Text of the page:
Drug manufacturer Eli Lilly late yesterday filed notice that it is appealing a federal district judge’s Oct. 29 ruling partially in Lilly’s favor and partially for the federal government on the legality of Lilly’s denials of 340B ceiling prices when covered entities use contract pharmacies.
If the government does not challenge Lilly’s basis for appealing, the case will be heard by the U.S. Seventh Circuit Court of Appeals in Chicago. It would be the first of the seven cases by manufacturers challenging the government’s position on 340B contract pharmacy to reach an appeals court.
Lower courts have now ruled in Lilly, Novartis, Novo Nordisk, Sanofi, and United Therapeutics’ cases. A judge in New Jersey filed a joint opinion in Sanofi and Novo Nordisk’s cases on Friday. A judge in Washington, D.C., filed a joint opinion in Novartis and United Therapeutics’ cases later the same day.
So far, only Lilly has filed a notice of appeal. Boehringer Ingelheim’s suit against the government just got underway last month. The parties in AstraZeneca case are waiting for the judge to rule. The two sides have a deadline tomorrow to file a joint status report “regarding any case developments.”
Lilly’s notice of appeal is just one sentence long. A memorandum spelling out what about U.S. Senior District Judge Sarah Evans Barker’s judgment it is appealing and why will come later.
“Lilly has appealed portions of the decision where we believed the court erred as to certain claims,” a company spokesperson said this morning. Quoting from Baker’s decision, Lilly’s statement continues:
As we have been seeing for some time, the status quo of the 340B program remains unworkable and unsustainable, with “inconsistent messaging” preventing the program from being “implemented fairly for all concerned.” Resolution of remaining legal issues will undoubtedly benefit efforts to build a sustainable 340B program that ensures patients benefit fully from 340B discounts.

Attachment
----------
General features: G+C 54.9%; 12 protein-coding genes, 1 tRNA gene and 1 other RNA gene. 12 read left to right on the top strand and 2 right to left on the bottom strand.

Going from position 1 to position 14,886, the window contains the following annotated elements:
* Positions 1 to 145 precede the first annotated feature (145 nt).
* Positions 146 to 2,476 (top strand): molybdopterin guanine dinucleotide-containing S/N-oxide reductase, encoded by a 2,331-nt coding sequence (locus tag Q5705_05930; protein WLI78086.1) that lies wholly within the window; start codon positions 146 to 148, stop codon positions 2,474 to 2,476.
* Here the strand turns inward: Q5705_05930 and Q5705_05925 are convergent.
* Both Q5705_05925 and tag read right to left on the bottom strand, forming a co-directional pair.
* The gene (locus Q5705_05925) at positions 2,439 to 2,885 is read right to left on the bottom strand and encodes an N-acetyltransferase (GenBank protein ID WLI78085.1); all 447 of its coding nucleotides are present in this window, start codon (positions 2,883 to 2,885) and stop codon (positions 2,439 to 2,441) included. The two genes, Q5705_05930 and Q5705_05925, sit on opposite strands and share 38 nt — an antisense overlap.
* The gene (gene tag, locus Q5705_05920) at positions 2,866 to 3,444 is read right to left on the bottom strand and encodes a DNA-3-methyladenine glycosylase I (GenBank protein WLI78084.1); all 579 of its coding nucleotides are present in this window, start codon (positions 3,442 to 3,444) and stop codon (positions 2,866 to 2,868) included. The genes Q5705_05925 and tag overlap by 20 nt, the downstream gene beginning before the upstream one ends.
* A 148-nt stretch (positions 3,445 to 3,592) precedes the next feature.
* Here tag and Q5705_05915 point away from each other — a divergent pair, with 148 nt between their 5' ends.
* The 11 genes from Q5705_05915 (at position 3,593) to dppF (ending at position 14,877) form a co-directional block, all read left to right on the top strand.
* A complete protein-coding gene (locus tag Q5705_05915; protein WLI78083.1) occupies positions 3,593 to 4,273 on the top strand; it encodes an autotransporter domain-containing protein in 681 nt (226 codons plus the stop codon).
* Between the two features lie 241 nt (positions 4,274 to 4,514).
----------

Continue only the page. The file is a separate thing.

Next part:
The government has not yet said whether it too will appeal the parts of Baker’s judgment that went against it.
Baker held in the government’s favor that the U.S. Health Resources and Services Administration’s May 17 letter determining that Lilly has broken the law “neither exceeds the agency’s statutory authority nor is contrary to law.” She also said “the fairest and most reasonable interpretation of the 340B statute” would not let manufacturers unilaterally restrict drug distribution in ways that frustrate 340B’s purpose.
Baker, however, set aside and vacated the government’s violation letter on the grounds that HRSA did not acknowledge or explain its change in position regarding its ability to enforce contract pharmacy arrangements. She sent the letter back to HRSA “for further consideration/action consistent with” her decision.
The government could issue a revised letter and/or new contract pharmacy guidance, or it could appeal. The first option is complicated because HRSA would have to issue something consistent not just with Barker’s decision, but also with the two joint decisions in Sanofi and Novartis’ cases and in Novartis and United Therapeutics’ cases.
One part of Lilly’s case before Barker still is not final—the company’s request for a permanent injunction against 340B administrative dispute resolution (ADR) proceedings against it for denying community health centers 340B pricing when they use contract pharmacies. Barker in her ruling last month said Lilly and the government had agreed that a final decision on the legality of the ADR final rule could be issued separately at a later date.
The National Association of Community Health Centers (NACHC) on its members’ behalf and Ryan White Clinics for 340B Access (RWC-340B) on its own behalf and that of several affiliated health centers have filed separate lawsuits against HRSA in an effort to jump start the ADR process. Meanwhile, Pharmaceutical Research and Manufacturers of America (PhRMA) is suing the government in an effort block the ADR from moving forward.